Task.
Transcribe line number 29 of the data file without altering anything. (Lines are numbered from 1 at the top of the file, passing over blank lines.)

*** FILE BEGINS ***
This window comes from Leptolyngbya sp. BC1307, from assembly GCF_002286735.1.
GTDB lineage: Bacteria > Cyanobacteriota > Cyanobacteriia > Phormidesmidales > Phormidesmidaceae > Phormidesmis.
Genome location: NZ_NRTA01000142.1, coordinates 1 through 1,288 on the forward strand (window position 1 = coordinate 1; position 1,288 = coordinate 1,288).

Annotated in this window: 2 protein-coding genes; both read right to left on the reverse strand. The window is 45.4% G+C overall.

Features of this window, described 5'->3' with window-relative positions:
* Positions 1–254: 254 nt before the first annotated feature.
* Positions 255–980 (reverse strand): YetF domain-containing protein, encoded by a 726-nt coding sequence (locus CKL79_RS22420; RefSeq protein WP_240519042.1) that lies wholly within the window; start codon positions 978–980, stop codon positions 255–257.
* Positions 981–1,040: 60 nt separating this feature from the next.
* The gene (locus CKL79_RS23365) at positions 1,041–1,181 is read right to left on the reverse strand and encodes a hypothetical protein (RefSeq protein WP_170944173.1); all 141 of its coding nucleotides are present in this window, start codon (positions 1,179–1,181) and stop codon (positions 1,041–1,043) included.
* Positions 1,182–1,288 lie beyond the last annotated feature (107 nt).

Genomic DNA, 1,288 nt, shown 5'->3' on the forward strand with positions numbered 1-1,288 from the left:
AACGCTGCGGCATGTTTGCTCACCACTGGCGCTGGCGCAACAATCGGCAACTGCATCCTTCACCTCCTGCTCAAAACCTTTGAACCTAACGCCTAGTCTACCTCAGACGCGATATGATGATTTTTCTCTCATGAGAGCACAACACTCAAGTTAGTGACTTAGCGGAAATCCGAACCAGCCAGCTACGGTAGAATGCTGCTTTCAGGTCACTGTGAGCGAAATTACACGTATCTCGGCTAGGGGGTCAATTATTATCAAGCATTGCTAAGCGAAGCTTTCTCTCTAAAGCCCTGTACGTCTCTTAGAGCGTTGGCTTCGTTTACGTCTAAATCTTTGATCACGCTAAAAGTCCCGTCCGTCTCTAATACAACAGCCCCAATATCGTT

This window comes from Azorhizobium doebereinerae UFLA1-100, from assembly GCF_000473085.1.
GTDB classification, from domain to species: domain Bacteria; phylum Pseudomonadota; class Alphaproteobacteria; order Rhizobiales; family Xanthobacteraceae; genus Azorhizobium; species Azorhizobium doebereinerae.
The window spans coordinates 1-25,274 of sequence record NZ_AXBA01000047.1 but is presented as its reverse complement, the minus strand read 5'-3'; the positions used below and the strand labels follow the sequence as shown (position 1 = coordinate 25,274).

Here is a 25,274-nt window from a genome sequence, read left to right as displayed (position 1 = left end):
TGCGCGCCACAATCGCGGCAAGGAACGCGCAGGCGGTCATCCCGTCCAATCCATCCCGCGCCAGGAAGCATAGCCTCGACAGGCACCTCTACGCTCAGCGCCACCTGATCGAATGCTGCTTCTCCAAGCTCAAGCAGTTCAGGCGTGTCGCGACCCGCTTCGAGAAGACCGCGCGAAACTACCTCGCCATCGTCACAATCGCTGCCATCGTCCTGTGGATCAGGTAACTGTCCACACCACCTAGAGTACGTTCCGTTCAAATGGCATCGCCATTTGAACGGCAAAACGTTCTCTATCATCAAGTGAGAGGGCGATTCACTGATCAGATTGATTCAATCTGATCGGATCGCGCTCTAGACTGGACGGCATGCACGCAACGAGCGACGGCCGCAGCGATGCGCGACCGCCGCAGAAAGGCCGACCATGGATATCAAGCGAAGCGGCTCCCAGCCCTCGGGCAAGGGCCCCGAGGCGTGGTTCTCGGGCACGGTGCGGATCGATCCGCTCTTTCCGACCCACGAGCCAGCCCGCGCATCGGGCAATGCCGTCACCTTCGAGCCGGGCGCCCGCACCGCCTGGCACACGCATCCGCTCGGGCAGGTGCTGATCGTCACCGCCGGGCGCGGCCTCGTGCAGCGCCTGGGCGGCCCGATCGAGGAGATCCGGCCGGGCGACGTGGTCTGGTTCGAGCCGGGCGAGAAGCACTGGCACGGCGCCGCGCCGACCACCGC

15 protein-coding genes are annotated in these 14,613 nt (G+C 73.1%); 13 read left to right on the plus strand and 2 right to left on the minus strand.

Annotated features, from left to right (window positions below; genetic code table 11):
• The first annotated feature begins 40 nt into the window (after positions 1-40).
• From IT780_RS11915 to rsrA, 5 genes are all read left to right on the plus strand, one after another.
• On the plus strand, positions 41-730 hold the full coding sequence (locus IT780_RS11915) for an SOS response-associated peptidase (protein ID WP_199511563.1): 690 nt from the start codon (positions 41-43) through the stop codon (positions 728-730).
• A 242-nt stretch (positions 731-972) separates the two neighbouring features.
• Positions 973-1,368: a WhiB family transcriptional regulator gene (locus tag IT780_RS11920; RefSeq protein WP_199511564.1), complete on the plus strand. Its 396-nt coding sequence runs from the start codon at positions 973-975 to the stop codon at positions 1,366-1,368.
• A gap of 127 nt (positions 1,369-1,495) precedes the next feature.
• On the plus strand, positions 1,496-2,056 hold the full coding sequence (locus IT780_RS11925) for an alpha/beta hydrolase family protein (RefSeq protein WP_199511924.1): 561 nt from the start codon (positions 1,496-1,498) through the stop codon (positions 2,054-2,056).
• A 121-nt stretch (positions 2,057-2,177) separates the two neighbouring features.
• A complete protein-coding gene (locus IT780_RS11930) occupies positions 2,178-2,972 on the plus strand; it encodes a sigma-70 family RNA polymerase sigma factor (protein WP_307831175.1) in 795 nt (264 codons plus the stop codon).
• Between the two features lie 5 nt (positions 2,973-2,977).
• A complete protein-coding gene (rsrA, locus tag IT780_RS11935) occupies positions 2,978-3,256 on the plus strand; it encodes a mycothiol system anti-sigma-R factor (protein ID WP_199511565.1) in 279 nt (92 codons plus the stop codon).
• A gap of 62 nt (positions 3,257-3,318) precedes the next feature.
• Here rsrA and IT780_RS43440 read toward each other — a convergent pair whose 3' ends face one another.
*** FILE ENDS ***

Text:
• Between the two features lie 5 nt (positions 2,973-2,977).